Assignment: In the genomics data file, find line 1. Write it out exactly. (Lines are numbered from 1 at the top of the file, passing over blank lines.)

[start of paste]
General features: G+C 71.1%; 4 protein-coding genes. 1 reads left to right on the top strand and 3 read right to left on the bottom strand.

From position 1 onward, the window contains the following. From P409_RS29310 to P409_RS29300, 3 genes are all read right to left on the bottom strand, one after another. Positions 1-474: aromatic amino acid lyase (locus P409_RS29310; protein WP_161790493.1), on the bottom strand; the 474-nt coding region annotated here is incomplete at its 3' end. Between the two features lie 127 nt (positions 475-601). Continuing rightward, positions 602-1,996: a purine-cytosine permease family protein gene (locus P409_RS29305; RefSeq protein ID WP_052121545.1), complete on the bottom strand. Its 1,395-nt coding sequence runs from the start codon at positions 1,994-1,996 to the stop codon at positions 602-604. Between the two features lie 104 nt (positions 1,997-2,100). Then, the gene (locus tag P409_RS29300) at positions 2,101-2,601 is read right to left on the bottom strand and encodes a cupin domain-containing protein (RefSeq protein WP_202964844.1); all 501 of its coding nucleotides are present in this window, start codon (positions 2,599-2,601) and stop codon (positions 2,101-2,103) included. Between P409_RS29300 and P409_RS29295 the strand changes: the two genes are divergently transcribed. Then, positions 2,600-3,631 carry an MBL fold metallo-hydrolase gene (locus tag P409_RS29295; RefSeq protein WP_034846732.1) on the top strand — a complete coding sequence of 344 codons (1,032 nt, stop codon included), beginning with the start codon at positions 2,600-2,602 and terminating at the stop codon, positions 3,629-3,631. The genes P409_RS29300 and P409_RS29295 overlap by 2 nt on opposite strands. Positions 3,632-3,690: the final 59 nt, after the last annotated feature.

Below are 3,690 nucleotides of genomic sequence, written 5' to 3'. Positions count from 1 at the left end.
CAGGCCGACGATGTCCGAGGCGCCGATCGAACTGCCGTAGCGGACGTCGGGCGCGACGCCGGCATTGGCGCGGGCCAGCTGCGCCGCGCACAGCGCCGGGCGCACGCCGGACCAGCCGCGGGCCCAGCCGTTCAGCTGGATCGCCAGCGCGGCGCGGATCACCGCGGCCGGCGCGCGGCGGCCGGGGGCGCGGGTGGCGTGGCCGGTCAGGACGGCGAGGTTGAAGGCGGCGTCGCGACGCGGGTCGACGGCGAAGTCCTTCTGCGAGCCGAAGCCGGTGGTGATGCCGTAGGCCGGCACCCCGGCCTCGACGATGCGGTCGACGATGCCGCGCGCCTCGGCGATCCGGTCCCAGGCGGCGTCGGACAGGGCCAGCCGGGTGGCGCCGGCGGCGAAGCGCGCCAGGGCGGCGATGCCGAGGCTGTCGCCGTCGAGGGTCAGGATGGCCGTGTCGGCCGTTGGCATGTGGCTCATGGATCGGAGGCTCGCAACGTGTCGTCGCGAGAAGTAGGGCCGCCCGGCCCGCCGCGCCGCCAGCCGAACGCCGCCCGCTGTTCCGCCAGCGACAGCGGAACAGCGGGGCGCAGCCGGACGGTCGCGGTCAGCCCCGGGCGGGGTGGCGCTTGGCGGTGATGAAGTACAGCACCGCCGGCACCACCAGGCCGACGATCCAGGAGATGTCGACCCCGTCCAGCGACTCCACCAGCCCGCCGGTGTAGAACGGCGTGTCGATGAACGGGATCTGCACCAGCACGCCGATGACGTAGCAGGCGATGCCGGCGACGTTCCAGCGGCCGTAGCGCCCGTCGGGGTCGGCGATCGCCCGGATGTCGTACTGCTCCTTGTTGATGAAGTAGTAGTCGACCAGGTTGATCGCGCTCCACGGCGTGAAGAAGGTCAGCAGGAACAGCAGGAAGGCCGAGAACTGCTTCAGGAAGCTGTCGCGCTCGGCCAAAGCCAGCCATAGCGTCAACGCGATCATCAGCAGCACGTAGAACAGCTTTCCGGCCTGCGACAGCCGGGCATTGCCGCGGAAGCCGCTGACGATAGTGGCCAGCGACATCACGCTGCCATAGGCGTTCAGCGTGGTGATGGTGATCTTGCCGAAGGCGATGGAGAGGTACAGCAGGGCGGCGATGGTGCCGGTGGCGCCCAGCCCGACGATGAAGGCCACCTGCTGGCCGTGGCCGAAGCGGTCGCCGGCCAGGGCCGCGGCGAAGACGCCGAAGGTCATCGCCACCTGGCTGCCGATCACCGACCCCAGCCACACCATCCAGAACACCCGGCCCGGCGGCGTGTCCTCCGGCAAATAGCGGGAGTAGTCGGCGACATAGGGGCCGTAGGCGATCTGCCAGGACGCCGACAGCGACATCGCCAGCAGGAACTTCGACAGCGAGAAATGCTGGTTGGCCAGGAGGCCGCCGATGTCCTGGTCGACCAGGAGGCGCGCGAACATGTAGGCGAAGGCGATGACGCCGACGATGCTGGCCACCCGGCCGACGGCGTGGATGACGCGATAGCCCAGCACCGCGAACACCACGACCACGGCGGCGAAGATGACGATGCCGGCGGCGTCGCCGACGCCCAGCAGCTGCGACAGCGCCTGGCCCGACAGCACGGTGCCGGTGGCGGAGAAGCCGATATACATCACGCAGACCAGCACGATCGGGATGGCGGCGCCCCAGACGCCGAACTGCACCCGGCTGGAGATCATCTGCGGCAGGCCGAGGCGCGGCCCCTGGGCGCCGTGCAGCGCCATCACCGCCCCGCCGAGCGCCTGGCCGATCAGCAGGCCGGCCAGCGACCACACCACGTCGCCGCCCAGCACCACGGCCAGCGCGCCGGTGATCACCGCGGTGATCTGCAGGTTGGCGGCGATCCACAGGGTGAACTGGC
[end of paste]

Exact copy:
General features: G+C 71.1%; 4 protein-coding genes. 1 reads left to right on the top strand and 3 read right to left on the bottom strand.